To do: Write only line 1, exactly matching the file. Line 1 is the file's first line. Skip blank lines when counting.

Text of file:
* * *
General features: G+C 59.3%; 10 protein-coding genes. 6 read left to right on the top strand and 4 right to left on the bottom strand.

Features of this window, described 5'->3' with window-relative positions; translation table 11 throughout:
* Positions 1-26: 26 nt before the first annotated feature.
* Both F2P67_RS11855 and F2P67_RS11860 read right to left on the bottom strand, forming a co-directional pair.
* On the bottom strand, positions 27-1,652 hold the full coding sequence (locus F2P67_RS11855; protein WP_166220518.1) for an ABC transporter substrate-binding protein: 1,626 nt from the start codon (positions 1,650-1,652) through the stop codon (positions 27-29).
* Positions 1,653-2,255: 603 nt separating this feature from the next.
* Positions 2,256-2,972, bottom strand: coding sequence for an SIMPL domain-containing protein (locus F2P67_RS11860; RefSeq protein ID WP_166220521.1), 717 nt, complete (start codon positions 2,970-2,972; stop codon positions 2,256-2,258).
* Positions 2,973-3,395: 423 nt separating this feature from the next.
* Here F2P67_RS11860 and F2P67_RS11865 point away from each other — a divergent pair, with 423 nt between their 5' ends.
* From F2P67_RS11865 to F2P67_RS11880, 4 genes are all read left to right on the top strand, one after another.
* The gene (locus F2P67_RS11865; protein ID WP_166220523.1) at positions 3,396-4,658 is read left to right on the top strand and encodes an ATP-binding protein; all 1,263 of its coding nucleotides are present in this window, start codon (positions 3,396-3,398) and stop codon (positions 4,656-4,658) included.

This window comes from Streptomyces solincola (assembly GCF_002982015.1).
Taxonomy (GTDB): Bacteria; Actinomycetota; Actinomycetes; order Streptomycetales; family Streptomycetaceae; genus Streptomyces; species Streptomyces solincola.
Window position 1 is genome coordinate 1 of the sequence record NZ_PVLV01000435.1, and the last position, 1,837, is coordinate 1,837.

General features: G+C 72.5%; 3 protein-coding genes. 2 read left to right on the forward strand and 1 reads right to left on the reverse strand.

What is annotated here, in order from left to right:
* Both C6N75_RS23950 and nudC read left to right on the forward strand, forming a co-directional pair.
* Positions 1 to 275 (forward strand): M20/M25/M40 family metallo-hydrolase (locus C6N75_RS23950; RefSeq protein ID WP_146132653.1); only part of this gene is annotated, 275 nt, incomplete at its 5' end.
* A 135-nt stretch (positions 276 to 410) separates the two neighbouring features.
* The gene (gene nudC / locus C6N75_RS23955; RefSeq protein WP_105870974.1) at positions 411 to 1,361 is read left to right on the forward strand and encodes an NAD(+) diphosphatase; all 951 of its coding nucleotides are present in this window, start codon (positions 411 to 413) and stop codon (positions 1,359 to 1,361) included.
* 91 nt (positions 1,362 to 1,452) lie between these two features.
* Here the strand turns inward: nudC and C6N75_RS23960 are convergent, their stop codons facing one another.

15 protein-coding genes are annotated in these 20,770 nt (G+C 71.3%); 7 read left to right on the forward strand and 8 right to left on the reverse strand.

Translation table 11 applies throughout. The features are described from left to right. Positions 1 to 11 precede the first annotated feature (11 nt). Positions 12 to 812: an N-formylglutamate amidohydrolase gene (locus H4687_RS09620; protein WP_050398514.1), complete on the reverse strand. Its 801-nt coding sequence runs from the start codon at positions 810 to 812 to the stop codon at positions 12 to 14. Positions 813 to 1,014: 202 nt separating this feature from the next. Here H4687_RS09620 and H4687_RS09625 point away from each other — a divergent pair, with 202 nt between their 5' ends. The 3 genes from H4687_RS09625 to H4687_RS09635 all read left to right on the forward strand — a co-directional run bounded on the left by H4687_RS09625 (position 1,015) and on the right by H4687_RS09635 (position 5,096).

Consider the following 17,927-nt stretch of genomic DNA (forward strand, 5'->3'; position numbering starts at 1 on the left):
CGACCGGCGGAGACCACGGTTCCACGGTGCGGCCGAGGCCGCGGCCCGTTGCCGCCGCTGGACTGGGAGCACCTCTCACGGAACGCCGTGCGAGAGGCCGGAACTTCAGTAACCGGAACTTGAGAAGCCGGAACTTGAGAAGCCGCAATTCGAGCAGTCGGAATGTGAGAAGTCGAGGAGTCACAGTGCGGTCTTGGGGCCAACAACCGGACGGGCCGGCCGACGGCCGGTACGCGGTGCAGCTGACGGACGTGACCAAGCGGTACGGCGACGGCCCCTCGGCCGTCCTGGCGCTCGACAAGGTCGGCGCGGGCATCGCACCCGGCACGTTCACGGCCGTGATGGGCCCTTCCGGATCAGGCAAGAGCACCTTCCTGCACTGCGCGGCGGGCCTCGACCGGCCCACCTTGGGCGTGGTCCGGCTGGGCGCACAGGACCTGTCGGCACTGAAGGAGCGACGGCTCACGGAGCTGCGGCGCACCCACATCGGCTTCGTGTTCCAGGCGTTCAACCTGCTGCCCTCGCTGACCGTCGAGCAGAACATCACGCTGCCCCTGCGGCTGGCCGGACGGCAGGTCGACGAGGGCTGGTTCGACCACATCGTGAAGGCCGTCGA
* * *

General features: G+C 59.3%; 10 protein-coding genes. 6 read left to right on the top strand and 4 right to left on the bottom strand.